Exec makes a comeback to create ‘hybrid’ PH banking
He is the first expat to become the chief executive of a Philippine bank. But Sanjiv Vohra, who now helms Security Bank, is probably more indigenous at heart than many other locals in this part of the world.
Having spent eight years of his professional life as country chief of Citibank from 2005 to 2013, Vohra has rubbed elbows with many of the country’s movers and shakers. His daughters have gone to school here, and even met top tycoons like John Gokongwei and the late Henry Sy Sr. who inspired them to become entrepreneurs themselves.
His return to the country to become the new chief of Security Bank—which is 20-percent owned by Japanese banking giant MUFG—also represents this local bank’s positioning into a “hybrid” enterprise. Simply put, it’s a local bank with access to MUFG’s international network and Vohra’s job is to “connect the dots” and build on what Security Bank has already achieved during its 68-year history.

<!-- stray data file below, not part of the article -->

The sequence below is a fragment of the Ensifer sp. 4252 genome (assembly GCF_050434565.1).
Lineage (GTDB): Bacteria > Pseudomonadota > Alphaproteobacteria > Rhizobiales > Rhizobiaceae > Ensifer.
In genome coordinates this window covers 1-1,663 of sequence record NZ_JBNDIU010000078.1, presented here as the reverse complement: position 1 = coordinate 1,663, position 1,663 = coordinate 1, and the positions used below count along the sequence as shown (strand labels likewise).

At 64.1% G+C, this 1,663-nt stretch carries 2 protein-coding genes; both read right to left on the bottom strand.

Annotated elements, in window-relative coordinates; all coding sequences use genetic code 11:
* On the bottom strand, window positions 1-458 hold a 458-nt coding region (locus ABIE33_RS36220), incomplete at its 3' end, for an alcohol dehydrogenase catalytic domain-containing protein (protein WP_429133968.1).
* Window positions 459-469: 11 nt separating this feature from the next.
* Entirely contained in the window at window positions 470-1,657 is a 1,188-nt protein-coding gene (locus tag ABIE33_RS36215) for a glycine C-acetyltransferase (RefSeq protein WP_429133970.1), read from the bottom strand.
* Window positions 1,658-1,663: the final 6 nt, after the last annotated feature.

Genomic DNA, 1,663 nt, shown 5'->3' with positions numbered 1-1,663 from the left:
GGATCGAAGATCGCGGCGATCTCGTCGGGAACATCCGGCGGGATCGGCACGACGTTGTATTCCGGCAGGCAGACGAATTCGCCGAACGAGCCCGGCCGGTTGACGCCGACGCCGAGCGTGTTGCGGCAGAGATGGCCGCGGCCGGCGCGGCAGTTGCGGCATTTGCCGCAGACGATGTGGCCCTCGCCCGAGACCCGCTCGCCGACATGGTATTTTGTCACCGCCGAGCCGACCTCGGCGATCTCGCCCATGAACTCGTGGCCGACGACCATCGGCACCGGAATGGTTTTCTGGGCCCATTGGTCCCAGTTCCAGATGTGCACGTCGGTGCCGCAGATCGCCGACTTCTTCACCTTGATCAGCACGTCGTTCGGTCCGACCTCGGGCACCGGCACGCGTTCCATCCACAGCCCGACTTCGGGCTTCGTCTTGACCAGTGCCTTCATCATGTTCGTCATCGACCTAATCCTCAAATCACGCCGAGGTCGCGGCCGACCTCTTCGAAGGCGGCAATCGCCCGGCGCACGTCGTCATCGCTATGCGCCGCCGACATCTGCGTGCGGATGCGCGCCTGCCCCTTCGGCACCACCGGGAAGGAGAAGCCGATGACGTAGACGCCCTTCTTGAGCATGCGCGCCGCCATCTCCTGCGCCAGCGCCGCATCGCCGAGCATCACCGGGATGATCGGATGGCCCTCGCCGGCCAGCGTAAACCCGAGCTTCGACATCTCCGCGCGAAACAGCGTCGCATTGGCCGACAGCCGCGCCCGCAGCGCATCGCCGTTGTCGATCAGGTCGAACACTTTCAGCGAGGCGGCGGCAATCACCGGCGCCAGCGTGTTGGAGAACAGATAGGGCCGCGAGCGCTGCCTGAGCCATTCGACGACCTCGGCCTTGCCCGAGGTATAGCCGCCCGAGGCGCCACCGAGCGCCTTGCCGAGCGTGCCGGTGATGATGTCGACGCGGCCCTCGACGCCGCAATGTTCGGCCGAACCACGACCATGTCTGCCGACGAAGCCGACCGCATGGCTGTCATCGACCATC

Before accepting the CEO post, this is exactly what Vohra has been doing for MUFG— building the business where the group could optimize such hybrid presence.
“So I can be as local as I want and yet get the entire network and international presence of MUFG,” he says.
Vohra also previously held a number of senior leadership positions in Asia at Citibank, ABN AMRO Bank, the Royal Bank of Scotland and Deutsche Bank. It was a leap of faith when he joined MUFG, but what attracted him to this banking group was its commitment to Asia. At a time when other banks are pulling out of the region, MUFG sees Asia, particularly Southeast Asia, as a gold mine.
The directive is to keep digging deeper and deeper to extract the gold out of the mine.
“It’s already happening and hopefully we will increase connectivity and linkages,” he says.
First and foremost, this strategy helps Security Bank form and deepen relationships with Japanese businesses that are already here.